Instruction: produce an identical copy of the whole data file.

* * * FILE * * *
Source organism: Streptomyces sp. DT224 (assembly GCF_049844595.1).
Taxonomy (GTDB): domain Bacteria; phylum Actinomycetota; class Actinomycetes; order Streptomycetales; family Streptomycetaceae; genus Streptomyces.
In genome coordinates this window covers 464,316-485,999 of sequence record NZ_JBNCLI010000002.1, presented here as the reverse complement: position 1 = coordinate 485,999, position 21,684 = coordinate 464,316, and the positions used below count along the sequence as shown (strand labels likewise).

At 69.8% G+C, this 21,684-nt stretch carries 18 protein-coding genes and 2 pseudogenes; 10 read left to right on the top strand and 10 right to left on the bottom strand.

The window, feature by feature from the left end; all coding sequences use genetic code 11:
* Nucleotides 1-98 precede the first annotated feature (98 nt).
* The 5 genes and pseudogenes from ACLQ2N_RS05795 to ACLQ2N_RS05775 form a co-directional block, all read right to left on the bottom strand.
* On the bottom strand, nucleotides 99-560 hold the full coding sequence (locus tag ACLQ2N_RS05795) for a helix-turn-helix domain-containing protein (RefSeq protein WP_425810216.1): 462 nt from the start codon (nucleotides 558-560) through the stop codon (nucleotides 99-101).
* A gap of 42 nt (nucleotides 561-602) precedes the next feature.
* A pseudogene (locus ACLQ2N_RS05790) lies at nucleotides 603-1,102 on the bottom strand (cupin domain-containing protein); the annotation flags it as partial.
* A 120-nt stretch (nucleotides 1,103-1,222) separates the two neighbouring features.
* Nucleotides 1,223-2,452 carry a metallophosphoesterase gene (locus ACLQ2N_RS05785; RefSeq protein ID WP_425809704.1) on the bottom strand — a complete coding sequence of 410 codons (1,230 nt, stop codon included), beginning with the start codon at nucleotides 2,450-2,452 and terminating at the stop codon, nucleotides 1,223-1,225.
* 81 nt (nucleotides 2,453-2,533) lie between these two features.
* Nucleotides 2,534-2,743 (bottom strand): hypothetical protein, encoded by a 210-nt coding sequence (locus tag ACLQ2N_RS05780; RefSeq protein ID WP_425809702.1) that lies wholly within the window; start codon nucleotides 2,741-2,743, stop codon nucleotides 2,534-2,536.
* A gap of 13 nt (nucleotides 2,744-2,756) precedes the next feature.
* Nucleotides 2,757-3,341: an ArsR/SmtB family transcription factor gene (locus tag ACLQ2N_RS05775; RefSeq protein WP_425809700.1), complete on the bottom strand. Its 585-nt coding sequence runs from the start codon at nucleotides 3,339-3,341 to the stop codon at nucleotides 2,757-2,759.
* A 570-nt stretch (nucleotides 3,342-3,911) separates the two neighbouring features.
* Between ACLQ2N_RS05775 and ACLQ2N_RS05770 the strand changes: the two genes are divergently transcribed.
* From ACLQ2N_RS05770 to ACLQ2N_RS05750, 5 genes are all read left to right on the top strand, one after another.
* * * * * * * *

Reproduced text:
Source organism: Streptomyces sp. DT224 (assembly GCF_049844595.1).
Taxonomy (GTDB): domain Bacteria; phylum Actinomycetota; class Actinomycetes; order Streptomycetales; family Streptomycetaceae; genus Streptomyces.
In genome coordinates this window covers 464,316-485,999 of sequence record NZ_JBNCLI010000002.1, presented here as the reverse complement: position 1 = coordinate 485,999, position 21,684 = coordinate 464,316, and the positions used below count along the sequence as shown (strand labels likewise).

At 69.8% G+C, this 21,684-nt stretch carries 18 protein-coding genes and 2 pseudogenes; 10 read left to right on the top strand and 10 right to left on the bottom strand.

The window, feature by feature from the left end; all coding sequences use genetic code 11:
* Nucleotides 1-98 precede the first annotated feature (98 nt).
* The 5 genes and pseudogenes from ACLQ2N_RS05795 to ACLQ2N_RS05775 form a co-directional block, all read right to left on the bottom strand.
* On the bottom strand, nucleotides 99-560 hold the full coding sequence (locus tag ACLQ2N_RS05795) for a helix-turn-helix domain-containing protein (RefSeq protein WP_425810216.1): 462 nt from the start codon (nucleotides 558-560) through the stop codon (nucleotides 99-101).
* A gap of 42 nt (nucleotides 561-602) precedes the next feature.
* A pseudogene (locus ACLQ2N_RS05790) lies at nucleotides 603-1,102 on the bottom strand (cupin domain-containing protein); the annotation flags it as partial.
* A 120-nt stretch (nucleotides 1,103-1,222) separates the two neighbouring features.
* Nucleotides 1,223-2,452 carry a metallophosphoesterase gene (locus ACLQ2N_RS05785; RefSeq protein ID WP_425809704.1) on the bottom strand — a complete coding sequence of 410 codons (1,230 nt, stop codon included), beginning with the start codon at nucleotides 2,450-2,452 and terminating at the stop codon, nucleotides 1,223-1,225.
* 81 nt (nucleotides 2,453-2,533) lie between these two features.
* Nucleotides 2,534-2,743 (bottom strand): hypothetical protein, encoded by a 210-nt coding sequence (locus tag ACLQ2N_RS05780; RefSeq protein ID WP_425809702.1) that lies wholly within the window; start codon nucleotides 2,741-2,743, stop codon nucleotides 2,534-2,536.
* A gap of 13 nt (nucleotides 2,744-2,756) precedes the next feature.
* Nucleotides 2,757-3,341: an ArsR/SmtB family transcription factor gene (locus tag ACLQ2N_RS05775; RefSeq protein WP_425809700.1), complete on the bottom strand. Its 585-nt coding sequence runs from the start codon at nucleotides 3,339-3,341 to the stop codon at nucleotides 2,757-2,759.
* A 570-nt stretch (nucleotides 3,342-3,911) separates the two neighbouring features.
* Between ACLQ2N_RS05775 and ACLQ2N_RS05770 the strand changes: the two genes are divergently transcribed.
* From ACLQ2N_RS05770 to ACLQ2N_RS05750, 5 genes are all read left to right on the top strand, one after another.